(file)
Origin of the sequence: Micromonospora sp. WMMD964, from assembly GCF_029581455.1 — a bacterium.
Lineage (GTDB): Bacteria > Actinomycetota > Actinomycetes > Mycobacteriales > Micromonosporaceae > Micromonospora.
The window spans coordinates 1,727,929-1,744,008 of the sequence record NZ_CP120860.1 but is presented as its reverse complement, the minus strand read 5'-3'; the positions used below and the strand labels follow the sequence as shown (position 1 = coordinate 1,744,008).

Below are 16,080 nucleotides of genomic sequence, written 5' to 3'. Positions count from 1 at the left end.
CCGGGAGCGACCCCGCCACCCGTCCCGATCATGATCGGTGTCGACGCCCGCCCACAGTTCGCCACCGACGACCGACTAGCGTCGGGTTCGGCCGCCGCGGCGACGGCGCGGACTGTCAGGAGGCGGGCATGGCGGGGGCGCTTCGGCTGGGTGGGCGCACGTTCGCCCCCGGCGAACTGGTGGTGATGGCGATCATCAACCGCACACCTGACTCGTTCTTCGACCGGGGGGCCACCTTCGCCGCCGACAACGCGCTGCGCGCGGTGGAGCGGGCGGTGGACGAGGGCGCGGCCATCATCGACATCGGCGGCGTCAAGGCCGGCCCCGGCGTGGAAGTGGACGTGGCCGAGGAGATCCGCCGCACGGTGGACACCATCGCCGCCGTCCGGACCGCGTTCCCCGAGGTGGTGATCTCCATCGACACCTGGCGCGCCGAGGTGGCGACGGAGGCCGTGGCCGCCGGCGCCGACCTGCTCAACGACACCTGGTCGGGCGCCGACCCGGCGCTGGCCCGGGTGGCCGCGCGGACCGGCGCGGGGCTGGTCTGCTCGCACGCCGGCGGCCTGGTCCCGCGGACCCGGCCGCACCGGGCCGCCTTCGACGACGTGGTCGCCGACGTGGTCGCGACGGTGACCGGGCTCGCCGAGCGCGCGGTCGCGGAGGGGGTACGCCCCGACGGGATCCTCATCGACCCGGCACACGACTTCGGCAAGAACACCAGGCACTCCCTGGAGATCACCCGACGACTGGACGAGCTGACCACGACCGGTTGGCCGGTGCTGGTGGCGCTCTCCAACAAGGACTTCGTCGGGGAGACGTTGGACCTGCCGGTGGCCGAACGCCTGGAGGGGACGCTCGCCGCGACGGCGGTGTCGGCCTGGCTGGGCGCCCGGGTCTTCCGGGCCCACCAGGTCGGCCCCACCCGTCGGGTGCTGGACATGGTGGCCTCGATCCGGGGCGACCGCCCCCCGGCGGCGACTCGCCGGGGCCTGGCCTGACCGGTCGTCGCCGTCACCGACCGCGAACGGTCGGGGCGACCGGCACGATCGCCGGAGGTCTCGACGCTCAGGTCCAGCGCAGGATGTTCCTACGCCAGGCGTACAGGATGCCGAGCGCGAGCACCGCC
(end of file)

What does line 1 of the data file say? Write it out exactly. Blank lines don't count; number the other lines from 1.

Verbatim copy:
Origin of the sequence: Micromonospora sp. WMMD964, from assembly GCF_029581455.1 — a bacterium.